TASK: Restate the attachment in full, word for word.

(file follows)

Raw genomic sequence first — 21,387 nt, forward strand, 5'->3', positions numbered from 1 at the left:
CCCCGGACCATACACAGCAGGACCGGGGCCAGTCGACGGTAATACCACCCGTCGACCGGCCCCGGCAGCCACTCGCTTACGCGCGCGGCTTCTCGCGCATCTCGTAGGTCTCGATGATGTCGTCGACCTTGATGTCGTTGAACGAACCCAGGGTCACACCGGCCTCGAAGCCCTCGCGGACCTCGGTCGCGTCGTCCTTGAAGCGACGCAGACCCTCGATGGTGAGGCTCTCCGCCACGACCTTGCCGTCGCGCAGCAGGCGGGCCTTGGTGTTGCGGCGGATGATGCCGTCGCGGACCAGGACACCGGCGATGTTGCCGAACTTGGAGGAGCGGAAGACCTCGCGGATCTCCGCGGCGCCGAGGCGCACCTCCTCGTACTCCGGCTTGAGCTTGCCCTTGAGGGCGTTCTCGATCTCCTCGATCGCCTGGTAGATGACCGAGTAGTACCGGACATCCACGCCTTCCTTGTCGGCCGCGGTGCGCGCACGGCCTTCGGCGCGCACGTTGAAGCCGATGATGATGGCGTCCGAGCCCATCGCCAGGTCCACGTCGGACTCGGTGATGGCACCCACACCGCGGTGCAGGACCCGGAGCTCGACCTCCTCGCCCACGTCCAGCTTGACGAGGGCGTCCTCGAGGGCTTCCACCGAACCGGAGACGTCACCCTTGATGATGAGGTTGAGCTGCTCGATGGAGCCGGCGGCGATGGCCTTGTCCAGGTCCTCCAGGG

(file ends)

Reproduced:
Raw genomic sequence first — 21,387 nt, forward strand, 5'->3', positions numbered from 1 at the left:
CCCCGGACCATACACAGCAGGACCGGGGCCAGTCGACGGTAATACCACCCGTCGACCGGCCCCGGCAGCCACTCGCTTACGCGCGCGGCTTCTCGCGCATCTCGTAGGTCTCGATGATGTCGTCGACCTTGATGTCGTTGAACGAACCCAGGGTCACACCGGCCTCGAAGCCCTCGCGGACCTCGGTCGCGTCGTCCTTGAAGCGACGCAGACCCTCGATGGTGAGGCTCTCCGCCACGACCTTGCCGTCGCGCAGCAGGCGGGCCTTGGTGTTGCGGCGGATGATGCCGTCGCGGACCAGGACACCGGCGATGTTGCCGAACTTGGAGGAGCGGAAGACCTCGCGGATCTCCGCGGCGCCGAGGCGCACCTCCTCGTACTCCGGCTTGAGCTTGCCCTTGAGGGCGTTCTCGATCTCCTCGATCGCCTGGTAGATGACCGAGTAGTACCGGACATCCACGCCTTCCTTGTCGGCCGCGGTGCGCGCACGGCCTTCGGCGCGCACGTTGAAGCCGATGATGATGGCGTCCGAGCCCATCGCCAGGTCCACGTCGGACTCGGTGATGGCACCCACACCGCGGTGCAGGACCCGGAGCTCGACCTCCTCGCCCACGTCCAGCTTGACGAGGGCGTCCTCGAGGGCTTCCACCGAACCGGAGACGTCACCCTTGATGATGAGGTTGAGCTGCTCGATGGAGCCGGCGGCGATGGCCTTGTCCAGGTCCTCCAGGG